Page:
Cheap Bird Cages
Bird’s cage is his home so you want to make sure you get a cage that fits your bird’s needs and is safe.
Pawsitive have a great variety in bird cage, which come in many sizes, shapes and prices also vary greatly! To keep your bird happy and healthy, cage construction, placement and size should be prioritized by price when choosing a bird cage. Here are some tips on what to look for:
• You should choose a bird cage that allows your bird to stretch. In fact, you should aim for a triple cage three times the length of a bird. Obviously, large birds and long-tailed birds will need large cages for birds. Buy the largest cage that fits your budget and the area you have chosen for your bird.
• Safety comes first when choosing a bird cage. Make sure there are no sharp edges, the doors close securely so that the tweety can’t escape, the bars are the same as if the cage is made of a powder coat or stainless steel. Avoid old cages because they can be made with toxic substances in your body.
Like any other domestic bird, the cork is the first, and most important, you will buy it. The most important thing you can look for is space – your birds need more space to fly. Even a large bird that will spend a lot of time outside on a perch like one of the great Macaws will need a cage that has enough space to climb and spread its wings. The cage also needs to be easy to clean.
The bottom of the cage will require the removal of droppings and other dirt, so well you need a removable tray that can be washed thoroughly. The bottom should be lined with wood or paper edge.
Choosing a cage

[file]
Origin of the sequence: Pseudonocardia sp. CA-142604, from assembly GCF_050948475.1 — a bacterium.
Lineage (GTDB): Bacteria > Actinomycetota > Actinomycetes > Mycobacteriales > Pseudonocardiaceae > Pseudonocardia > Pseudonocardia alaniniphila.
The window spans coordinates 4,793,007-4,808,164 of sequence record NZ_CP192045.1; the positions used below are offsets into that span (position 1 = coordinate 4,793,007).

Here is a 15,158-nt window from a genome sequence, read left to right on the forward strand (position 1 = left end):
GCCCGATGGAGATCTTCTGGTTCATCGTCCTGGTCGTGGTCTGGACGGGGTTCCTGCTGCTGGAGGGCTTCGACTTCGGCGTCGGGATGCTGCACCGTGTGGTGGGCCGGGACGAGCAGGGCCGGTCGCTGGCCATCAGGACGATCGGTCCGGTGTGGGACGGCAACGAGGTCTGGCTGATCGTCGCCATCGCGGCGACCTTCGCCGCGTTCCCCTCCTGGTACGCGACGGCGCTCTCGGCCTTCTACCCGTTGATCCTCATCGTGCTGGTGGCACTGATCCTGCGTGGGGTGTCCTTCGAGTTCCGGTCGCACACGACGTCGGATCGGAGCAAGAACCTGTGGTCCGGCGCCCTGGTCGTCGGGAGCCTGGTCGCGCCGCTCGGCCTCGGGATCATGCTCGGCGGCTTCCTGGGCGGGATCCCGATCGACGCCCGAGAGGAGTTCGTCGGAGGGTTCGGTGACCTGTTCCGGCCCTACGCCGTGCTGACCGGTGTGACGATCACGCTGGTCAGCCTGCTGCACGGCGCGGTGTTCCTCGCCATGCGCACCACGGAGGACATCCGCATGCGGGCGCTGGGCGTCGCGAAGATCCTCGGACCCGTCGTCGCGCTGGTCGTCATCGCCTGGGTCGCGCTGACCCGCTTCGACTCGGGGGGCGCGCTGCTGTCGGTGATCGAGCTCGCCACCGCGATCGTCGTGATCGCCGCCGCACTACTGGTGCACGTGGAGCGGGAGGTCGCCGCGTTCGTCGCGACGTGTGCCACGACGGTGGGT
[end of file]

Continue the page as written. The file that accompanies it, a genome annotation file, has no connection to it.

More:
When choosing a cage, you should make sure that the bar space is equal to the size of the parrot you are going to store. Cockatiels, and any smaller varieties, require a space of 1cm inch bar; large ones require 1.5-2cm, while large pairs should be provided with cages with 2.5cm spaces the reason is not very small in terms of climbing, and more about the protocol for tightening their heads. If the bird can bend its head between the bars. Most parrots like to climb, so horizontal bars are a must.
Since birds are intelligent and curious, parrots can quickly become confused. The cage needs a lot of variety, from a variety of perch and climbing performance to the volume of ever-changing toys. The more space you can provide, the better.
Location is important because your birds will spend a lot of money – if not all – of their time in the cage. It needs to be somewhere not too hot or too cold. Kitchens should be avoided, as various smoke from non-stick sheets and gas hobs could justify the killing of weak members of the parrot’s family. You also need to avoid exposing birds to any product cleaning fumes, fly blinds and other aerosols, paint smoke, cigarette smoke, carbon monoxide from boilers and car extends, and any air spray or a scented candle. These are all uncleanness.